The episode serves as the point of formation for the White House Plumbers, the group tasked with preventing leaks from the Nixon administration, and through nefarious means when necessary. The Plumbers would go on to serve on Committee to Re-Elect the President (CREEP), and their break-in to the Watergate hotel would lead to Nixon’s downfall (in case you hadn’t heard).
The story of this break-in is fairly short and sweet, by Nixonian standards. The Plumbers were assembled (PLUMBERS ASSEMBLE!) in 1971, two months after the publication of the Pentagon Papers showed the Kennedy, Johnson, and Nixon administrations had been lying about the potential ramifications of the war in Vietnam.
So in response, the group of Nixon administration folk that included future Watergate superstars John Ehrlichman, G. Gordon Liddy and E. Howard Hunt plotted to make their first go of burglary. That looked like breaking into the Beverly Hills office of Ellsberg’s psychiatrist, Lewis Fielding, in hopes of finding the type of crazy shit that might discredit the leaker. Burglarize they did, though find anything good they could not. Nixon was told: “We had one little operation. It’s been aborted out in Los Angeles which, I think, is better that you don’t know about.”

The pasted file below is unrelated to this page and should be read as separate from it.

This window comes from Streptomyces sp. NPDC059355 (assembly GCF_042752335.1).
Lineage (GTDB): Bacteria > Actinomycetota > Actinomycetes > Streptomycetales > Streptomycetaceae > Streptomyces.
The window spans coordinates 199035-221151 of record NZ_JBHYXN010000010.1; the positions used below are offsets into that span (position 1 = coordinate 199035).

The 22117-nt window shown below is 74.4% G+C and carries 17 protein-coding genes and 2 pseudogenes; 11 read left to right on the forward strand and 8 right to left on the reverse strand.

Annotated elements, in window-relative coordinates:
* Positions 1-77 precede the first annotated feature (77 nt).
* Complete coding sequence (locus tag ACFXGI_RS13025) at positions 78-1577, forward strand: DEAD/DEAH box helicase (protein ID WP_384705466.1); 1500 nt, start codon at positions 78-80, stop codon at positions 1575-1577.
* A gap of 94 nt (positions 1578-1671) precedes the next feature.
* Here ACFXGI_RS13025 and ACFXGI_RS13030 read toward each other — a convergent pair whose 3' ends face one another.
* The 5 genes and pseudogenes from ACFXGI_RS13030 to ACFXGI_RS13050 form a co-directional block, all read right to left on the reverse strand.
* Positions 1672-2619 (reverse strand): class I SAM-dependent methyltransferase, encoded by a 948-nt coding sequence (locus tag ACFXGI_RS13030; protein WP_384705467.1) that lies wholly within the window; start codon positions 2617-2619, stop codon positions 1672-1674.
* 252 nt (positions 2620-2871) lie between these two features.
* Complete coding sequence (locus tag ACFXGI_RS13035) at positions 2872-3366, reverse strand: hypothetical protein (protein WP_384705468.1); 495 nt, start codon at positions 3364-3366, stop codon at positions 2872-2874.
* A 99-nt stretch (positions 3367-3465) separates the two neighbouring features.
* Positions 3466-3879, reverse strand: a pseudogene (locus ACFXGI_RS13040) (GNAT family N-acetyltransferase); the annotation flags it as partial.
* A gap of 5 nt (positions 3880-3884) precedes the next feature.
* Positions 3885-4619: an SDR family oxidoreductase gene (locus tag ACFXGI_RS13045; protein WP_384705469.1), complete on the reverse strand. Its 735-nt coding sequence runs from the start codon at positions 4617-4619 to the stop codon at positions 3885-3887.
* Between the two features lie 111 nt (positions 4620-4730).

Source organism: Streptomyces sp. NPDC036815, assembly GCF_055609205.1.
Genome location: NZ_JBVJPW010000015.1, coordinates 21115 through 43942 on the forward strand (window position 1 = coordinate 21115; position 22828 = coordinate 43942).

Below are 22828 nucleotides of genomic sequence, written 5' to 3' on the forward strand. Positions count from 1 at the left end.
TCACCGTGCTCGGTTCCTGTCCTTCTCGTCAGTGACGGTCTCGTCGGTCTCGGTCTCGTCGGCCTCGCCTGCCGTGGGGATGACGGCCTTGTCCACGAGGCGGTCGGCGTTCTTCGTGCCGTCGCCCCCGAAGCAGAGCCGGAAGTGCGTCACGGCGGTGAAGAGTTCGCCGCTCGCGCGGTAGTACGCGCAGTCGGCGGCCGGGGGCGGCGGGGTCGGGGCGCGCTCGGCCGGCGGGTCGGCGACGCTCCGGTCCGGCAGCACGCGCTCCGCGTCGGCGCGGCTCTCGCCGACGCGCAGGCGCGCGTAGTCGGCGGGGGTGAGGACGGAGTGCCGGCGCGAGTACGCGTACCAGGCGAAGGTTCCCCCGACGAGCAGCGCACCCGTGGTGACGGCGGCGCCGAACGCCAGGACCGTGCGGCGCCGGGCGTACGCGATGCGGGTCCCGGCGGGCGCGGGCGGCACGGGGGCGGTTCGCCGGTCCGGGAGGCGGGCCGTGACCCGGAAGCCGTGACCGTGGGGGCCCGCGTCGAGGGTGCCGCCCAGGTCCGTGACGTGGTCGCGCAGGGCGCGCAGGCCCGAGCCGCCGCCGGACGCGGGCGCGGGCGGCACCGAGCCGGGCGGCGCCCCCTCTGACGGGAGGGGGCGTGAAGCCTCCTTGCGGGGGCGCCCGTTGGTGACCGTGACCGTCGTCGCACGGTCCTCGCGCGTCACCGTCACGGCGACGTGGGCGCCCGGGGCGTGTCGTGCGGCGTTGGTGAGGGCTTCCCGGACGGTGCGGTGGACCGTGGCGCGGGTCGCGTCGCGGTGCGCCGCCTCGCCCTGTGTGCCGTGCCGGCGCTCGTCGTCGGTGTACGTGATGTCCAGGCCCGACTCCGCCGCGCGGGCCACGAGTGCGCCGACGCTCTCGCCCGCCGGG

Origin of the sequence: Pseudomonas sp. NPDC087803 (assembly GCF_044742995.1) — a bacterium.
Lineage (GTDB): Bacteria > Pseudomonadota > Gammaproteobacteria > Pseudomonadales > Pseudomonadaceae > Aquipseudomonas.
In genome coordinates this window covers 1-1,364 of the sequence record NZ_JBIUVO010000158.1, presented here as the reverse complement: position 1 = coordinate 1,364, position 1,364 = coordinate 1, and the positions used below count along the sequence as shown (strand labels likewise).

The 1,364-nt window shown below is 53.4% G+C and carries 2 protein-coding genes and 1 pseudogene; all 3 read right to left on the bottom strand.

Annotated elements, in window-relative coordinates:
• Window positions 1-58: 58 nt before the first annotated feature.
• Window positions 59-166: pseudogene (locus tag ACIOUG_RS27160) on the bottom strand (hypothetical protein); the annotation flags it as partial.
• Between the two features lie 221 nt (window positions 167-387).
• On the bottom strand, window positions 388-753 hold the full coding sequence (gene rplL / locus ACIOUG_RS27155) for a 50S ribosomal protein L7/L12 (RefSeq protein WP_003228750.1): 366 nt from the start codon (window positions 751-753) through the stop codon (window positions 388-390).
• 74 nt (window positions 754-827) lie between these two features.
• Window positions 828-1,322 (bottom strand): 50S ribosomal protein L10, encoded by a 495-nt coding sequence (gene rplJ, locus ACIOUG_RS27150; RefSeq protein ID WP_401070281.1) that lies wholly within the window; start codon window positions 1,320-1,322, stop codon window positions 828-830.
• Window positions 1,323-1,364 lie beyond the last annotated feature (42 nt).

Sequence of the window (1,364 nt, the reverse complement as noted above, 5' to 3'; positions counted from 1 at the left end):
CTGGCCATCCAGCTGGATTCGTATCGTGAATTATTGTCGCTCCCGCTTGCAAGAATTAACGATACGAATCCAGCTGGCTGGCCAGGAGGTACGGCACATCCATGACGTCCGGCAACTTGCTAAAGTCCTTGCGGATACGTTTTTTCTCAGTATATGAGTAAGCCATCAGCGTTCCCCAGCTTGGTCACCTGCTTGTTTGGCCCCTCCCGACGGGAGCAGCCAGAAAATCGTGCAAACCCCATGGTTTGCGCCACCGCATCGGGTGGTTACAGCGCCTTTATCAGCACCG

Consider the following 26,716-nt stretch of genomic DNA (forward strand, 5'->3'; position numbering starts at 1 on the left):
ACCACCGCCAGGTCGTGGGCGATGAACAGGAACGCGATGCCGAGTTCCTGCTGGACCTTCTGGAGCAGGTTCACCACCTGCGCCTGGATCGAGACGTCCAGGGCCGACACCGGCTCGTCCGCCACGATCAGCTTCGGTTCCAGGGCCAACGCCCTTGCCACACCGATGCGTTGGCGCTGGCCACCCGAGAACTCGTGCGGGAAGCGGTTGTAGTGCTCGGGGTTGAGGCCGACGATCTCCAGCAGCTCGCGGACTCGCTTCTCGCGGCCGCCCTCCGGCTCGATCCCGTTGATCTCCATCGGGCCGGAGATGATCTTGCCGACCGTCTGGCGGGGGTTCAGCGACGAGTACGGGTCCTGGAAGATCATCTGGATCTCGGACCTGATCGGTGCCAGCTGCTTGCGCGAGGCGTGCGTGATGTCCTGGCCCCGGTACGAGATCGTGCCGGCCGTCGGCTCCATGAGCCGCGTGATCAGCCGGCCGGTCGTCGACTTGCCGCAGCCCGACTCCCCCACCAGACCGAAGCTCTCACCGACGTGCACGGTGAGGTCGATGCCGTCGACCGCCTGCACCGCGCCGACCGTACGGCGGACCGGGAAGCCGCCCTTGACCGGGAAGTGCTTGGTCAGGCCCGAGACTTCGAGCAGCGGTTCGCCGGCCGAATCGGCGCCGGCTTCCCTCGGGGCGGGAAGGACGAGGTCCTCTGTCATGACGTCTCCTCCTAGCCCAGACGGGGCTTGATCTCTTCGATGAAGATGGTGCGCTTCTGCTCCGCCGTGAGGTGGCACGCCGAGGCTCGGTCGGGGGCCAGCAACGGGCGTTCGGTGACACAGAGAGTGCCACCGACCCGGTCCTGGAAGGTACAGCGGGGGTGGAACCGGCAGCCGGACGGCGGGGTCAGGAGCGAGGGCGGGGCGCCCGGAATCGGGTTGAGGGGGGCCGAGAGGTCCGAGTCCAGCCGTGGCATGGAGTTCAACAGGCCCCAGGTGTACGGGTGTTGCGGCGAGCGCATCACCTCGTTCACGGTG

The break-in, in addition to other means of illegal surveillance over Ellsberg, were the grounds upon which the government’s case against him was ultimately called a mistrial. (The filing cabinet from the office is now kept in the Smithsonian.) But Ellsberg never heard about the break-in until his trial began, a year after the Watergate break-in had already happened. As he explains it on Reddit:
“My analyst later apologized to me for not telling me about the break-in–which he was sure was aimed at me, by the White House–because his lawyer had advised him not to ‘get involved.’ So I didn’t know about it until it came out in my courtroom, thanks to John Dean’s revelation. All for the best. If he had told me and we had raised it [before Watergate] in the court-room, the plumbers would not have been kept on the White House payroll (via CREEP) and would not have been ordered into the Watergate. Nixon would have stayed in office, and the war would have continued for years.”
Whether Nixon’s programs would have been disbanded or not is probably best left in the realm of alternative historians. While the tale of the Fielding break-in (notwithstanding the Times headline) has been sealed in history, it goes without saying that the other break-in vastly overshadowed it — so it’s fun to entertain the irony Ellsberg suggests.
The Reddit thread also includes rare transcripts showing Nixon’s hopes to tie Ellsberg to Marxist groups. In a classic “ain’t the Internet great” moment, Ellsberg told the user who submitted the documents that they included details about Nixon’s surveillance over him that he had not previously been aware of.
photo credit: treewoman8, Creative Commons/flickr